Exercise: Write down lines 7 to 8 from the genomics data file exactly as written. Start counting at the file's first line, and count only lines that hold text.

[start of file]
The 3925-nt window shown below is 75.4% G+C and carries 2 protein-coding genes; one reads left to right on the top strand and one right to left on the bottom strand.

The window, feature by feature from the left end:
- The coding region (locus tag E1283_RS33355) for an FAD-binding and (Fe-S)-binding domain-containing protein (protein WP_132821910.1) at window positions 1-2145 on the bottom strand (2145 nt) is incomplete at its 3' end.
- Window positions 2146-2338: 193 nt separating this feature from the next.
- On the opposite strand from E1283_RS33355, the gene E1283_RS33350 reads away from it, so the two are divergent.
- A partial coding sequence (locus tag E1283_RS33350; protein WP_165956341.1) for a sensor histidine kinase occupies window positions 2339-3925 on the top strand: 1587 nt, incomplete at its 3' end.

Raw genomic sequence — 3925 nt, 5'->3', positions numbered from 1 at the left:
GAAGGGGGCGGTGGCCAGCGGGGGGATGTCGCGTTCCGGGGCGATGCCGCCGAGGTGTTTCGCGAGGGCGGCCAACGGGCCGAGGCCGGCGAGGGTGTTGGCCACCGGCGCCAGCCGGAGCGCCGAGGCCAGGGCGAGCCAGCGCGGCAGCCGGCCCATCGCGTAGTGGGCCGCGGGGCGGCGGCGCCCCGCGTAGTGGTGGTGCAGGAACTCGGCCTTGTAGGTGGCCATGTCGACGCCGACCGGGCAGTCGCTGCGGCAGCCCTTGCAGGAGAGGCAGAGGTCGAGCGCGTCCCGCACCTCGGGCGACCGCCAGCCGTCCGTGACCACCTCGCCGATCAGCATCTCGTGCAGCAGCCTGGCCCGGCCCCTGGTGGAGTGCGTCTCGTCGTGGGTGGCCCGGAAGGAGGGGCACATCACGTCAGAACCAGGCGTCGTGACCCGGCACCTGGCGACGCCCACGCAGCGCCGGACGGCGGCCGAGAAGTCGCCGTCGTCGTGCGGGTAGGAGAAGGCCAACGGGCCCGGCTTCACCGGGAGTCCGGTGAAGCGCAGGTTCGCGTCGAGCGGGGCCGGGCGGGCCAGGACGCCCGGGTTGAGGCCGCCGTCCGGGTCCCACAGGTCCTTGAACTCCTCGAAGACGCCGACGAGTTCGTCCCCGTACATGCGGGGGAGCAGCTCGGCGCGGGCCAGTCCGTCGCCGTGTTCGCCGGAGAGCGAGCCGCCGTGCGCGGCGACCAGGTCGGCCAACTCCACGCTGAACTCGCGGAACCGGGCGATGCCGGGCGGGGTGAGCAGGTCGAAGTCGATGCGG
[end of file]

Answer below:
Raw genomic sequence — 3925 nt, 5'->3', positions numbered from 1 at the left:
GAAGGGGGCGGTGGCCAGCGGGGGGATGTCGCGTTCCGGGGCGATGCCGCCGAGGTGTTTCGCGAGGGCGGCCAACGGGCCGAGGCCGGCGAGGGTGTTGGCCACCGGCGCCAGCCGGAGCGCCGAGGCCAGGGCGAGCCAGCGCGGCAGCCGGCCCATCGCGTAGTGGGCCGCGGGGCGGCGGCGCCCCGCGTAGTGGTGGTGCAGGAACTCGGCCTTGTAGGTGGCCATGTCGACGCCGACCGGGCAGTCGCTGCGGCAGCCCTTGCAGGAGAGGCAGAGGTCGAGCGCGTCCCGCACCTCGGGCGACCGCCAGCCGTCCGTGACCACCTCGCCGATCAGCATCTCGTGCAGCAGCCTGGCCCGGCCCCTGGTGGAGTGCGTCTCGTCGTGGGTGGCCCGGAAGGAGGGGCACATCACGTCAGAACCAGGCGTCGTGACCCGGCACCTGGCGACGCCCACGCAGCGCCGGACGGCGGCCGAGAAGTCGCCGTCGTCGTGCGGGTAGGAGAAGGCCAACGGGCCCGGCTTCACCGGGAGTCCGGTGAAGCGCAGGTTCGCGTCGAGCGGGGCCGGGCGGGCCAGGACGCCCGGGTTGAGGCCGCCGTCCGGGTCCCACAGGTCCTTGAACTCCTCGAAGACGCCGACGAGTTCGTCCCCGTACATGCGGGGGAGCAGCTCGGCGCGGGCCAGTCCGTCGCCGTGTTCGCCGGAGAGCGAGCCGCCGTGCGCGGCGACCAGGTCGGCCAACTCCACGCTGAACTCGCGGAACCGGGCGATGCCGGGCGGGGTGAGCAGGTCGAAGTCGATGCGG